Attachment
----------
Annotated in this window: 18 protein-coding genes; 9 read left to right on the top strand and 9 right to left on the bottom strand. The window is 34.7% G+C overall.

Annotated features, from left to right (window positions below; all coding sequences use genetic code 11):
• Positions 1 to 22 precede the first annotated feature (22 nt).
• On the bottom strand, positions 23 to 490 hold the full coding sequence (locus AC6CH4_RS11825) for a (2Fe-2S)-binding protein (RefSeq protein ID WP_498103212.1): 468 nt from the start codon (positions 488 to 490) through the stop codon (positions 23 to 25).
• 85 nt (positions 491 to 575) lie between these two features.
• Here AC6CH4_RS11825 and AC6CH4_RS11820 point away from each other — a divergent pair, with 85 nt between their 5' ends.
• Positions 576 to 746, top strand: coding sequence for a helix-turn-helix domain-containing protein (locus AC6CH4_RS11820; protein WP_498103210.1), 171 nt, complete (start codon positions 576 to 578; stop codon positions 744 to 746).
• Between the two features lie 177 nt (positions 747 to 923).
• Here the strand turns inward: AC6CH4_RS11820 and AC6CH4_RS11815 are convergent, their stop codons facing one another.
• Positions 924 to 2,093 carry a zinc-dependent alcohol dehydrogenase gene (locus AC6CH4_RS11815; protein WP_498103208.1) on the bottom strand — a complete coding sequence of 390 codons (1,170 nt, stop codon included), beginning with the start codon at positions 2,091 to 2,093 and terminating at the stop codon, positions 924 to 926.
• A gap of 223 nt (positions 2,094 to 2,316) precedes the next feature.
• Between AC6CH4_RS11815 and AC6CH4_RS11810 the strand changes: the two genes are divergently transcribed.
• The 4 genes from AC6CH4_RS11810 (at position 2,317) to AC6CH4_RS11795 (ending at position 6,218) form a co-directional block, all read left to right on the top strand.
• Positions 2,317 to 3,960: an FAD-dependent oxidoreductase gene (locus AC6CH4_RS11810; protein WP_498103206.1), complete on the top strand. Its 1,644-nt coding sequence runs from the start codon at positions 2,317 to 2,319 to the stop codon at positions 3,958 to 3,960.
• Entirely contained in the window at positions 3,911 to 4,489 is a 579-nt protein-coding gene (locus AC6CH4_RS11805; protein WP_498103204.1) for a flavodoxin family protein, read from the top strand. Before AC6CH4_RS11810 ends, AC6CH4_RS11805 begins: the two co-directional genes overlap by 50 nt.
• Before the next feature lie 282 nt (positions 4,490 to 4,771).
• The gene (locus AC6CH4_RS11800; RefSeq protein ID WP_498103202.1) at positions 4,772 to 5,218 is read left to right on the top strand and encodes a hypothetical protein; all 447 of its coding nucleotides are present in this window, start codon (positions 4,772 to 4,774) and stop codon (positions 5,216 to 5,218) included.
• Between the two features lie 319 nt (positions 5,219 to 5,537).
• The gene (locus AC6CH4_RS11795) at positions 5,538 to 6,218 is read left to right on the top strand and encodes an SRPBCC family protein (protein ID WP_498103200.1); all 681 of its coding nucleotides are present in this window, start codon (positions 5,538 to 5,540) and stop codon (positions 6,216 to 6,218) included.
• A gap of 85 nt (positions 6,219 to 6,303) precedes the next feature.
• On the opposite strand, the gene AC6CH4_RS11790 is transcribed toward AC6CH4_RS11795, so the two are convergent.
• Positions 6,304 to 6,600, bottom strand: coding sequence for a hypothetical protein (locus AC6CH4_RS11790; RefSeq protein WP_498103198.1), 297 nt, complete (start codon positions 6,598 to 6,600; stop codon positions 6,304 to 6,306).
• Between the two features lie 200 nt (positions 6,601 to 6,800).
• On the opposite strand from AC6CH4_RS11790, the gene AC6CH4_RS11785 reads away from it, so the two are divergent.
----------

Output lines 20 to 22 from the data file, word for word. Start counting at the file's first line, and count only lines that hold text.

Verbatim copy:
• A gap of 85 nt (positions 6,219 to 6,303) precedes the next feature.
• On the opposite strand, the gene AC6CH4_RS11790 is transcribed toward AC6CH4_RS11795, so the two are convergent.
• Positions 6,304 to 6,600, bottom strand: coding sequence for a hypothetical protein (locus AC6CH4_RS11790; RefSeq protein WP_498103198.1), 297 nt, complete (start codon positions 6,598 to 6,600; stop codon positions 6,304 to 6,306).